May jobs report: everything is terrible

For the second month in a row, the monthly jobs report published by the Bureau of Labor Statistics has been weak. The economy added only 110,000 jobs in the month of April, far below what is necessary to keep pace with population growth. The unemployment rate did go down from 8.2% to 8.1% but this is only because more people became discouraged and dropped out of the work force. That’s bad.

The small bit of good news (very small) is that the March numbers were revised up from 121,000 jobs to 154,000 jobs, and February was revised up from 240,000 to 259,000.

Here’s the updated chart showing monthly jobs gains and the “magic number” lines from Nate Silver and Ezra Klein that attempt to correlate the jobs numbers with the president’s reelection chances.

You can see that if Ezra Klein’s analysis is to be believed the president has just become an underdog for re-election.

Conservatives, of course, would never celebrate bad news for America, right? Right? I should point out (as I did in the first of these back in February) that these numbers have nothing to do with whether I personally feel that Barack Obama should be reelected; I am enthusiastically supporting him. Nor do I believe that conservatives will see good numbers and decide to vote for Obama, because many of them have honest ideological differences with the president and believe that Mitt Romney would make a better president. And that’s all fine. These “magic numbers” are just approximations of what effect the employment situation will have on the election.

Also, I also just recently read a pretty fantastic piece on (no, seriously, read it) about how political reporting is so worthless.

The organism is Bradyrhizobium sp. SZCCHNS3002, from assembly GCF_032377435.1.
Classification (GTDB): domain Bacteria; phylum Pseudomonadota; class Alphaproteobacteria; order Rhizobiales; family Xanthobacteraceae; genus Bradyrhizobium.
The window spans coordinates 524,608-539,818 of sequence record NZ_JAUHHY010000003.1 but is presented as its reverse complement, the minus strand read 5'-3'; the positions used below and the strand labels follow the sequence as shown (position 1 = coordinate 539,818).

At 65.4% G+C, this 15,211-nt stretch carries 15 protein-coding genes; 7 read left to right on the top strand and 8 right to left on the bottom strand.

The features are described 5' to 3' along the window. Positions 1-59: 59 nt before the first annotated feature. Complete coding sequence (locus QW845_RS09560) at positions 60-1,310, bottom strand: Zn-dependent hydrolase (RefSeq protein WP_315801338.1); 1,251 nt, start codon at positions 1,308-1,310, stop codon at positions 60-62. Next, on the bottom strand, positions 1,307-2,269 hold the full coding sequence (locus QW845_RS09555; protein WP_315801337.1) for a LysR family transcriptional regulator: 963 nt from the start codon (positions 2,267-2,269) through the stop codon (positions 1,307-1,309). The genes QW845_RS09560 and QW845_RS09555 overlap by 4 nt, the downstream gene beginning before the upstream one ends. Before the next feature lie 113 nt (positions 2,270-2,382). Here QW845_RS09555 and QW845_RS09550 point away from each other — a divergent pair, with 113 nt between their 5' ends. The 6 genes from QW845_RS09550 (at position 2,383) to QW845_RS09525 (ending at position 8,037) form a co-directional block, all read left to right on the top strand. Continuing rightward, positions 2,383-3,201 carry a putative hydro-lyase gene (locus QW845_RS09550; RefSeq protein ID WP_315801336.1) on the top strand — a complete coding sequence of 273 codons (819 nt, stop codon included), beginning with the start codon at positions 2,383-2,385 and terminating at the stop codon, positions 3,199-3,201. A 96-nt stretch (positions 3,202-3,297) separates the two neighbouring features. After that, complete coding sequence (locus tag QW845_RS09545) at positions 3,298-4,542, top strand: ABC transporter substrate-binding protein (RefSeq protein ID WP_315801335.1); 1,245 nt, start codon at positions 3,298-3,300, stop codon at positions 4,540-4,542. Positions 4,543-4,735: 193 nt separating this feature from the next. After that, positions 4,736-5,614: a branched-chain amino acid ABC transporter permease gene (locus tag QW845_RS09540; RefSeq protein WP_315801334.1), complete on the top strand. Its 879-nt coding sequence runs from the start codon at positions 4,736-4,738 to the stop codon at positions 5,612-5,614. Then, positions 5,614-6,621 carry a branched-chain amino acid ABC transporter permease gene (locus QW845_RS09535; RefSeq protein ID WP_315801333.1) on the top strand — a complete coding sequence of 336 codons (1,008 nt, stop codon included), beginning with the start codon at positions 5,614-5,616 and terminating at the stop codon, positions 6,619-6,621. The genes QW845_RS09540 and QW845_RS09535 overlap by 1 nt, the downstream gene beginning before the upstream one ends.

OK, you know about the huge fight over health care reform in America, right? Whether you think it’s a good or a bad plan, you can’t deny that it’s freaking huge (to the tune of a trillion dollars over 10 years, and 31 million people getting health insurance). It will impact almost every single human being living in the United States, either through their personal ability to get coverage, or their taxes, or changing health care costs, or changing rules to their existing coverage — there are dozens and dozens of new regulations that completely change the landscape of one of the largest sectors of the national economy.

So, when the Supreme Court recently threatened to completely overturn this gargantuan piece of legislation, how did it get reported?

Actual headline from Washington Post.

The ruling could deal a blow to the “Obama presidency”? Fuck you.

When partisan hacks like me look at these jobs numbers and interpret them only in terms of the president’s chances in November, it’s important to remember that these numbers represent real people with real lives and real problems, and they don’t care as much about the president’s job as their own, nor should they.

Previous report here.

Author: Wiesman

Husband, father, video game developer, liberal, and perpetual Underdog.

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